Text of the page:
In our March blog, we wrote about the many areas in financial aid that will be impacted by the end of the COVID-19 National Emergency. One process that is particularly notable is verification, and since we’re heading into that season, we thought it was a good time to discuss the transition back to processing verification under “normal” circumstances.
But before we go there, let’s talk about when the flexibilities we’ve been enjoying will expire. Formally, it is the end of the first payment period beginning after May 11, 2023. The flexibilities were allowed because families were not able to access services like notaries, government offices and even college offices during the pandemic. By now, you may have already returned to processing aid without reliance on these flexibilities. Regardless, as you begin verification for the 2023-2024 award year, all the ‘old rules’ will be back in effect.
It’s usually identified during the verification process, but the institution is always responsible for resolving conflicting information before disbursing funds, regardless of the source. For more details on this topic see our blog on https://heag.us/institutional-responsibility/.
Verification will be required for all three populations, V1, V4 and V5. Students in the V1 or V5 group (and their parents or spouse if applicable) will again be required to submit income verification including but not limited to:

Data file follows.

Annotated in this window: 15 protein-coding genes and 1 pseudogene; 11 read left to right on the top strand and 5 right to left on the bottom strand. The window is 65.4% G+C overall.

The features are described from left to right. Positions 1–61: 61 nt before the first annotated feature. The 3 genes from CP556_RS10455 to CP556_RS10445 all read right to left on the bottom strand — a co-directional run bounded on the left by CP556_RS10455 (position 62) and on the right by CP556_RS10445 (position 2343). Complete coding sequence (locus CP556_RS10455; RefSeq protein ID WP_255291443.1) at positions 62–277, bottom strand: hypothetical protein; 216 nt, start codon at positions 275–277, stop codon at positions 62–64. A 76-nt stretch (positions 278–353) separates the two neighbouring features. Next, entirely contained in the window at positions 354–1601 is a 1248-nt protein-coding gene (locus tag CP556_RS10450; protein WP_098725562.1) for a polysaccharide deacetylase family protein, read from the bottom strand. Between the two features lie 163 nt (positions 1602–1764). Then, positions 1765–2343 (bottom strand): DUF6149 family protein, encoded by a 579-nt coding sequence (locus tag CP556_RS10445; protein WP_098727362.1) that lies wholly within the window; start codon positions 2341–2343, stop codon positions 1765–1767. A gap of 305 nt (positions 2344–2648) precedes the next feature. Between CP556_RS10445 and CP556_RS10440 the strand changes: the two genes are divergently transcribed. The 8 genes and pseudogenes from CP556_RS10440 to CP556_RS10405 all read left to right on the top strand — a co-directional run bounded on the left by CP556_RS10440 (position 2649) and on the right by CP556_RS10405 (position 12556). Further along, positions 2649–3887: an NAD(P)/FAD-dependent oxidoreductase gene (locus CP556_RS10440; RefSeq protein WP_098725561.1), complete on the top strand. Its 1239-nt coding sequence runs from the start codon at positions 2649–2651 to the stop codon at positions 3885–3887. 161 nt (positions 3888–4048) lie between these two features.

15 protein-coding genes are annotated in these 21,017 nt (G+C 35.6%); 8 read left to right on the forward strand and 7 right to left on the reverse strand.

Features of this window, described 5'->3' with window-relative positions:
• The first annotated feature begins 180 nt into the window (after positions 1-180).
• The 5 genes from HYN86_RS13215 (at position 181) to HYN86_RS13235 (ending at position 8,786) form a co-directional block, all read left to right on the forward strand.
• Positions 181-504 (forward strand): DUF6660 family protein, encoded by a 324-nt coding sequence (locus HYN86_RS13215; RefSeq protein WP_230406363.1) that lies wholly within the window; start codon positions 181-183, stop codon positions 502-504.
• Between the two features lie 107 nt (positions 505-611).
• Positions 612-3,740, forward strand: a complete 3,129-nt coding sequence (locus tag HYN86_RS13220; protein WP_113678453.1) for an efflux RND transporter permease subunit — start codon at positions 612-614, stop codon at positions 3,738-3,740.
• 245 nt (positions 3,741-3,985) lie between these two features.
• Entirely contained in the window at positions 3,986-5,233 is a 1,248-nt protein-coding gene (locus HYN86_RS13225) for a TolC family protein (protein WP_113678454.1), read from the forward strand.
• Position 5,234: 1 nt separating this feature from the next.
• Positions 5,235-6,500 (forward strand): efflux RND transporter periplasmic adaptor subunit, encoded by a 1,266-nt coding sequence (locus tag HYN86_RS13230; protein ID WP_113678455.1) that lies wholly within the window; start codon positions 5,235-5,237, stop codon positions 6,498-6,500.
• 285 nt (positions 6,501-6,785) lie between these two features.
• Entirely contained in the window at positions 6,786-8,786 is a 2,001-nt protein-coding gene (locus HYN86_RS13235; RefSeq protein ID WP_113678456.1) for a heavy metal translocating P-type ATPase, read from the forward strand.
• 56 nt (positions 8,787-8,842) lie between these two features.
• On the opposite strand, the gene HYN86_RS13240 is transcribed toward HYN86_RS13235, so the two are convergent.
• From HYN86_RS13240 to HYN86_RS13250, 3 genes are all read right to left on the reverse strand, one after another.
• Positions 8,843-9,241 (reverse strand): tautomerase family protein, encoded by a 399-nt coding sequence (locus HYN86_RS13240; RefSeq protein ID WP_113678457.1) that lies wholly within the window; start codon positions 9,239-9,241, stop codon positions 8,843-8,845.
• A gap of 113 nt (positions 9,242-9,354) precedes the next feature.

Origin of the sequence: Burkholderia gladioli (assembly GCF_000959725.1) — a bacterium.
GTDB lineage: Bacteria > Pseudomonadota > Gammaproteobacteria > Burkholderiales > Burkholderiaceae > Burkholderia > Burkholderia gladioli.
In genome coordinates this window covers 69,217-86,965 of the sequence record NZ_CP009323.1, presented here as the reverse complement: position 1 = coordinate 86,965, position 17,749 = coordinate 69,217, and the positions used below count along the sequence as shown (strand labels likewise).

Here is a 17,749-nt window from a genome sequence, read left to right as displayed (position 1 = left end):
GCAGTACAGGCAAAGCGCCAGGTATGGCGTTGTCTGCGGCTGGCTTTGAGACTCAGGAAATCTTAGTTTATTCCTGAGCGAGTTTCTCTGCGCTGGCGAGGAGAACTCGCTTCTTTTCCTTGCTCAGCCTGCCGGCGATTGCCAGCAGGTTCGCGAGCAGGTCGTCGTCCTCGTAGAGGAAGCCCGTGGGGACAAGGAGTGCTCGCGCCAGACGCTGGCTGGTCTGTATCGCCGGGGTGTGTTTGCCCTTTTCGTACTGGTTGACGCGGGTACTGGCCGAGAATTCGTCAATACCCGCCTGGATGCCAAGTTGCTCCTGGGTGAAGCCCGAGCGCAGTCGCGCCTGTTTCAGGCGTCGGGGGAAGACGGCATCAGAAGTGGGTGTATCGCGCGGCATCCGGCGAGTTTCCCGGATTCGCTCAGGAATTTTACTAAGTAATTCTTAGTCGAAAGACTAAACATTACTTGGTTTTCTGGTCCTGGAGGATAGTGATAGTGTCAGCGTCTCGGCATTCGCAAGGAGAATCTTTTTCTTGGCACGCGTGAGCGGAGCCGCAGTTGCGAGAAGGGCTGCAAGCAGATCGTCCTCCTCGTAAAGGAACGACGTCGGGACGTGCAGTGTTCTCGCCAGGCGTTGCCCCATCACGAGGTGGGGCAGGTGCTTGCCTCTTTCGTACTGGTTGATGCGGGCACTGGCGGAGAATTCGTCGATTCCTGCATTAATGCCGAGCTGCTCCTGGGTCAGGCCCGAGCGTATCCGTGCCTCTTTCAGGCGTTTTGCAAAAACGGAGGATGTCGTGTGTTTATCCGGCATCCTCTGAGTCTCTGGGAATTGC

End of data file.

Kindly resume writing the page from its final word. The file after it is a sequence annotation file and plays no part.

- Unchanged FAFSA® IRS DRT data
- IRS tax transcript
- IRS Verification of Non-Filing Status with W2 forms as applicable (for parents of dependent students and independent students only)
- Copy of 1040X plus one of the first two bullets when the original return was amended
Students in V1 and V5 will also need to submit a signed statement verifying the number of family members in their (or their parent’s) household and the number of those family members enrolled full-time in college. See this Electronic Announcement for more details and approved language for your 2023-24 verification worksheet.
The V4 and V5 groups will be required to submit proof of identity and a signed statement of educational purpose (SEP); however, they will no longer be able to use expired documents for proof of identity. In addition, Identity documents must be presented in the financial aid office at the time the SEP is signed. Because incarcerated students will be eligible for Pell Grants in the 2023-24 academic year, colleges enrolling such students will have to develop a process by which they comply with these verification requirements.
If you missed the live training session, we encourage you to watch the recorded version of Federal Student Aid’s (FSA) March 15 webinar on this topic with a focus on transitioning between 2022-2023 and 2023-2024.
As always, the Higher Education Assistance Group is available to give you the help you need. Contact us at firstname.lastname@example.org or visit www.heag.us for more information about our compliance and interim staffing services.